The time to stop shaming peoples’ Halloween costumes is now

Photo courtesy of Leo Reynolds, flickr.

“In Girl World, Halloween is the one night a year when a girl can dress like a total slut, and no other girls can say anything about it." 

Anyone who has seen the 2004 cult classic “Mean Girls” knows this Cady Heron quote. Cady is typically unaware of many social constructs in American high schools and struggles to figure them out throughout the film's run time.

One can say that Cady is unaware that people will have something to say regardless of a woman’s costume choice on Halloween. This is shown when her new friends judge her for her choice of going as an “ex-wife” for a costume party. 

Halloween should not be the one day a year women are allowed to dress like “total sluts” without judgment. Yet for some, Halloween is the only time where they can step out of their comfort zones and wear something they wouldn’t typically wear in their everyday lives. 

Picking your Halloween costume is supposed to be fun. Whether it’s making a costume from scratch and spending hours on your make-up or doing something simple like wearing animal ears and drawing whiskers on your cheeks, it’s all up to you. 

No one should fear being ridiculed for their costume choice. The only time this is acceptable is if the person is dressing in an offensive costume, like wearing a Native American headdress or wearing blackface.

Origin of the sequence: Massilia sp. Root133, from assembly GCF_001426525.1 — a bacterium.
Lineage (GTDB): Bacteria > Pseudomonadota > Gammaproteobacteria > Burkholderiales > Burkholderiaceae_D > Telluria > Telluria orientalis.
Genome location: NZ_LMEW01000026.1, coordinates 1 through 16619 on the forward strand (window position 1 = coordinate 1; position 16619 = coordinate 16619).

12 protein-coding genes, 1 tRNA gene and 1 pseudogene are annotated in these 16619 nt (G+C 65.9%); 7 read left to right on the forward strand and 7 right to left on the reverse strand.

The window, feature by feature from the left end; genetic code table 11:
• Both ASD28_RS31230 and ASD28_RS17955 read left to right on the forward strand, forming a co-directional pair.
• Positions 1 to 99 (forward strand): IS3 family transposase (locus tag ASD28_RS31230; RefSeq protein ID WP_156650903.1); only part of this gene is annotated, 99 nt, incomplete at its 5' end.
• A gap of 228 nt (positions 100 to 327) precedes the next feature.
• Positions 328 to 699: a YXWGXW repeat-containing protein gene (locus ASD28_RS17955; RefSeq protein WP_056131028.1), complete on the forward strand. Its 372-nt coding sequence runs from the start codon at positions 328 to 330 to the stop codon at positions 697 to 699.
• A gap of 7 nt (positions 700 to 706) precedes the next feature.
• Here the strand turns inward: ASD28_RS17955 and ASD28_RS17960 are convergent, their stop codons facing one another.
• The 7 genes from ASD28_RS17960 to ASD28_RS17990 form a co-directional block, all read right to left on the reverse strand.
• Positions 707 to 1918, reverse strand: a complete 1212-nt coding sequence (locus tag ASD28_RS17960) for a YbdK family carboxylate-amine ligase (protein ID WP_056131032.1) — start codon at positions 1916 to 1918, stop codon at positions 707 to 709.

It is so frustrating and tiring to see women’s costume choices as the butt of the joke every Halloween. It's always the same recycled "Thots on Halloween" memes with pictures of girls dressed in cat ears, Harley Quinn costumes, Purge girls, or sexy versions of popular horror icons like Chucky and Freddy Krueger. 

In an opinion piece, Tabitha Barr, a columnist for “The Sunflower,” wrote, "Halloween is fun and empowering. To be able to show my body and not feel guilty about it makes life so much better. I feel as though I am worthy of being myself."  

Dressing sexy isn't empowering to all, and that's ok. At the same time, there are also pressure on women to dress cute and/or sexy for Halloween. There is a twisted “damned if you do, damned if you don’t” attitude towards them when it comes to their costume choices. 

Slut-shaming aside, there is still pressure on women to be something sexy for Halloween. Especially when it comes to sexualizing women's careers like the typical sexy teacher or firefighter costume.

I, too, feel pressure when I go to a costume store and almost every costume marketed to women is extremely short, tight, and low cut.  Dressing sexy isn't my style, but that's me, and to another woman that just might be hers.

That’s the power of choice that all women deserve, and no one should be shaming a woman for what makes them feel confident and empowered.